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Catweasel mice: A novel role for Six1 in sensory patch development and a model for branchio-oto-renal syndrome

Developmental Biology
Publication Date
DOI: 10.1016/j.ydbio.2009.01.030
  • Article
  • Musicology
  • Physics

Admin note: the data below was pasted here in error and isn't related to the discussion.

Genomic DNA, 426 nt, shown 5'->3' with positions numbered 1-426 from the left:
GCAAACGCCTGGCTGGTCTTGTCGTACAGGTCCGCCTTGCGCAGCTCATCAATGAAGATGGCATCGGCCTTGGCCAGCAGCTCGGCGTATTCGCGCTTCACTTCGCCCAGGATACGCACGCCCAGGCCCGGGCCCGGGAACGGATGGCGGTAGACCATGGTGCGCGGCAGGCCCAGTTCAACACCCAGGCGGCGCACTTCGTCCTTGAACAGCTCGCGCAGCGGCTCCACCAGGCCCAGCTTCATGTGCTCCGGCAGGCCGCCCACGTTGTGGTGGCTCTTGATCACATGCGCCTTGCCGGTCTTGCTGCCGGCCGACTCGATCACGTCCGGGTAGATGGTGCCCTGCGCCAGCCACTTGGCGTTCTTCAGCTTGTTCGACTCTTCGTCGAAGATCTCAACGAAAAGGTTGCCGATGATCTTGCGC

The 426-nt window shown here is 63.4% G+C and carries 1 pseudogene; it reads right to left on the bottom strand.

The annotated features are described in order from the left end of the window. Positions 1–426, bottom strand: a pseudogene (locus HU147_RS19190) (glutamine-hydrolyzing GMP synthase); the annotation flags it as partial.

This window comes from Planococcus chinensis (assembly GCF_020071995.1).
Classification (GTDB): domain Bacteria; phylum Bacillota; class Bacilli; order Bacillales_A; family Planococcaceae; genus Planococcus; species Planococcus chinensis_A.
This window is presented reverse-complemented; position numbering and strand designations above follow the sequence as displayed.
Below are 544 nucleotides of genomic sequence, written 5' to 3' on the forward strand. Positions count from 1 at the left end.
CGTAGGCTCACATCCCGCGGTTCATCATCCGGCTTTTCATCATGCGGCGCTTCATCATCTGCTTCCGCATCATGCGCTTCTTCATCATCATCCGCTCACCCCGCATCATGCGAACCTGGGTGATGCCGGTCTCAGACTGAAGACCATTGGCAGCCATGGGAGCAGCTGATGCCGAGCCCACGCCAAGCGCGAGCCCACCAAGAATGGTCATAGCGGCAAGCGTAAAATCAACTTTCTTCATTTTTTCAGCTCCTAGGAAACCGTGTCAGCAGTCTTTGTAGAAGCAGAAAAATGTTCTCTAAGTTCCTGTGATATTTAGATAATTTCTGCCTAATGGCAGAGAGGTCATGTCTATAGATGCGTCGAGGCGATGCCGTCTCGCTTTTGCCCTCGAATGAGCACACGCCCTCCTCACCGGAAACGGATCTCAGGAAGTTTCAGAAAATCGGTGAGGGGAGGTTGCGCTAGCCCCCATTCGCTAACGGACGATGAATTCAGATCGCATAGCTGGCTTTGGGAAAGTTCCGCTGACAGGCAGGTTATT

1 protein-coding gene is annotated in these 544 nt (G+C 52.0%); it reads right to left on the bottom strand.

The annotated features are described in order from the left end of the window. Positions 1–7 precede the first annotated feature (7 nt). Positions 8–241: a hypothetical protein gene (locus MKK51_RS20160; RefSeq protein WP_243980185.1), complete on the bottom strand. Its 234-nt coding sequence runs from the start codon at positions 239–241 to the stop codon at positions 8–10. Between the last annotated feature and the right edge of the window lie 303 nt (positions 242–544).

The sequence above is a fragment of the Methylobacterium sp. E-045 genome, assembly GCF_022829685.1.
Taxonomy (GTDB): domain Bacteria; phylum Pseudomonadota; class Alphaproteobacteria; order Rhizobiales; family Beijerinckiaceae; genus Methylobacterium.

Large-scale mouse mutagenesis initiatives have provided new mouse mutants that are useful models of human deafness and vestibular dysfunction. Catweasel is a novel N-ethyl-N-nitrosourea (ENU)-induced mutation. Heterozygous catweasel mutant mice exhibit mild headtossing associated with a posterior crista defect. We mapped the catweasel mutation to a critical region of 13 Mb on chromosome 12 containing the Six1, -4 and -6 genes. We identified a basepair substitution in exon 1 of the Six1 gene that changes a conserved glutamic acid (E) at position 121 to a glycine (G) in the Six1 homeodomain. Cwe/Cwe animals lack Preyer and righting reflexes, display severe headshaking and have severely truncated cochlea and semicircular canals. Cwe/Cwe animals had very few hair cells in the utricle, but their ampullae and cochlea were devoid of any hair cells. Bmp4, Jag1 and Sox2 expression were largely absent at early stages of sensory development and NeuroD expression was reduced in the developing vestibulo-acoustic ganglion. Lastly we show that Six1 genetically interacts with Jag1. We propose that the catweasel phenotype is due to a hypomorphic mutation in Six1 and that catweasel mice are a suitable model for branchio-oto-renal syndrome. In addition Six1 has a pivotal role in early sensory patch development and may act in the same genetic pathway as Jag1.

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